Tackling multiple health conditions for holistic wellbeing
Kidney disease often doesn’t appear on its own; it is commonly linked with other conditions including heart disease, diabetes and mental health conditions. Studying other health conditions alongside kidney disease is crucial to understand how these conditions influence each other, leading to more effective treatments and improved management of overall health.
Multiple health conditions: a research priority
This is a key research priority for us and below are some examples of how we are driving research into multiple health conditions.
Causes of heart disease and vessel in kidney disease patients: looking for a new approach
Heart and vessel disease is a leading cause of death in kidney patients. Currently available medicines often don’t work well in kidney patients because, unlike in the general population, their heart disease is often caused by calcium and phosphate building up in blood vessels. This is called vascular calcification (VC) and has no treatment.
With funding from Kidney Research UK and Kidney Wales, Dr Soma Meran and her team at Cardiff University will investigate what causes VC so that new, more specific, treatments can be developed to improve heart health in kidney patients.
Do chemical changes to kidney DNA cause diabetic kidney disease?
Diabetic kidney disease (DKD) is a growing global problem, occurring in up to 50% of people with diabetes. To manage this condition more effectively it is important to understand what factors contribute to kidney problems in patients with diabetes.
Cells switch genes on and off by a process known as ‘DNA methylation’, where a small chemical (a methyl group) is added to the DNA. With our funding, by studying and understanding the way DNA methylation might be different in diabetic kidney disease, Dr Abigail Lay from the University of Manchester hopes to understand more about the causes of this disorder. Abigail is also aiming to reverse the serious medical changes seen in diabetic kidney disease by undoing any problematic DNA methylation changes.
Investigating whether changes in gut bacteria can cause kidney disease in people with diabetes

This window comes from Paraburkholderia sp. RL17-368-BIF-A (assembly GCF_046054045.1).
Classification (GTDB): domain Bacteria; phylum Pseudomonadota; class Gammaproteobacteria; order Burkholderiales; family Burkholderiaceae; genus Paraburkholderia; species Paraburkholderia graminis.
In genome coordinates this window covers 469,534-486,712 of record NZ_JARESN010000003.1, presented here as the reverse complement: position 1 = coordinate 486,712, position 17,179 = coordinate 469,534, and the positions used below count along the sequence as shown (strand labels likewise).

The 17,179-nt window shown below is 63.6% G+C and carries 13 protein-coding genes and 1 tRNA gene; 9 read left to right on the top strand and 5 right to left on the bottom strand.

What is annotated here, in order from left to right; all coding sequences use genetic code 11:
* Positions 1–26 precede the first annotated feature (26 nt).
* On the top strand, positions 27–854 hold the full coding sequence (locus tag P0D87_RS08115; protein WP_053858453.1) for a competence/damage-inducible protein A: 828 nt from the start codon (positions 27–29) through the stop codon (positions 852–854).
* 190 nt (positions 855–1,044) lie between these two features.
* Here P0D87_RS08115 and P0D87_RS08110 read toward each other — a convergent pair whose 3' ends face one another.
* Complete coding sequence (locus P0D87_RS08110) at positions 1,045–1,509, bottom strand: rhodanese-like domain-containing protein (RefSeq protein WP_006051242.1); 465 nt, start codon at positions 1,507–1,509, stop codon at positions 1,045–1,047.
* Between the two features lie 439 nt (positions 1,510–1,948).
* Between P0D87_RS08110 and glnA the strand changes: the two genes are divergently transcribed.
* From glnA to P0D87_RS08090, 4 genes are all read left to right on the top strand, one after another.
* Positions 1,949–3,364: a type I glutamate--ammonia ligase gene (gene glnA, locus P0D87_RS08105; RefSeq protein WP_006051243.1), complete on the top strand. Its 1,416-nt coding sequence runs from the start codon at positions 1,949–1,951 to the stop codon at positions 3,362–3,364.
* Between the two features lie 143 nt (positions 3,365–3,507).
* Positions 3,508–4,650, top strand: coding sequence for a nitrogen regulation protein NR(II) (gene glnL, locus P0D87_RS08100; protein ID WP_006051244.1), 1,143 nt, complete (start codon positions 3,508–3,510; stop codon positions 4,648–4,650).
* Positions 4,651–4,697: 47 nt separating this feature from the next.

DKD is the most common cause of kidney failure in the western world, but we still don’t fully understand why it develops and progresses. It is vital that we learn more about this so that we can both identify which people with diabetes are most at risk of kidney disease so that measures can be taken to prevent it and develop new drugs to treat it.
Recent studies have shown that the gut microbiome is linked to the development of DKD. Certain types of bacteria have been found in people with DKD, which are not found in people without DKD. However, these studies have not been able to show whether these changes in the gut microbiome are a cause or a result of DKD. With our funding, Dr Kaitlin Wade from the University of Bristol and Dr Abigail Lay from the University of Manchester have recruited a PhD student to study whether, and how, changes in the gut microbiome are causing DKD, or whether it is purely a marker of disease. This research has the potential to highlight if, and how, gut bacteria can be either measured or modified for the diagnosis, prevention, and treatment of diabetic kidney disease.
Identifying who will develop diabetes after kidney transplant
New-onset diabetes after transplant is a serious complication that affects up to half of people who receive a kidney transplant, but we currently can’t predict who will be affected. It can happen days or months after transplant and it increases the risk of transplant failure and can also increase the risk of death, particularly due to a heart attack.
Professor Amy Jayne McKnight from Queen’s University Belfast and her team have done some small studies which suggest that there are inherited risk factors for new onset diabetes after transplant which combine with lifestyle factors (medication, diet and exercise) to cause the disease.
With a Stoneygate research project grant, AJ and the team are now collaborating with researchers in the UK, Europe and America to study clinical and inherited risk factors to be able to predict who is at higher risk of developing new onset diabetes after transplant, enabling individually tailored therapy.
Identifying and managing mental health problems in kidney disease patients.
Depression affects around 5% of the UK population at any given time. With current tools it has been tricky to get a good estimate for the rates of depression in kidney patients. Combining the figures from many studies of self-reported and diagnosed depression, this could be impacting 27% of people with chronic kidney disease, 27% of kidney transplant recipients and 39% of those on dialysis.
With support from a Kidney Research UK-Stoneygate project grant, Dr Joe Chilcot from King’s College London and his team are investigating how well depression is identified and managed in those living with chronic kidney disease, he will use this information to develop guidelines for better mental health provisions.
Latest research awards
This is a key priority for us at Kidney Research UK and to reflect our ongoing commitment, we made a specific call for projects that are tackling multiple health conditions in the first hybrid grants round of 2023. We will be sharing the details of these exciting projects in the coming weeks.
More research news
Understanding the link between genetics and the immune system in the development of idiopathic nephrotic syndrome
Exploring the role of BK virus in kidney transplant patients’ cancer risk: a World Cancer Day conversation with Dr Simon Baker
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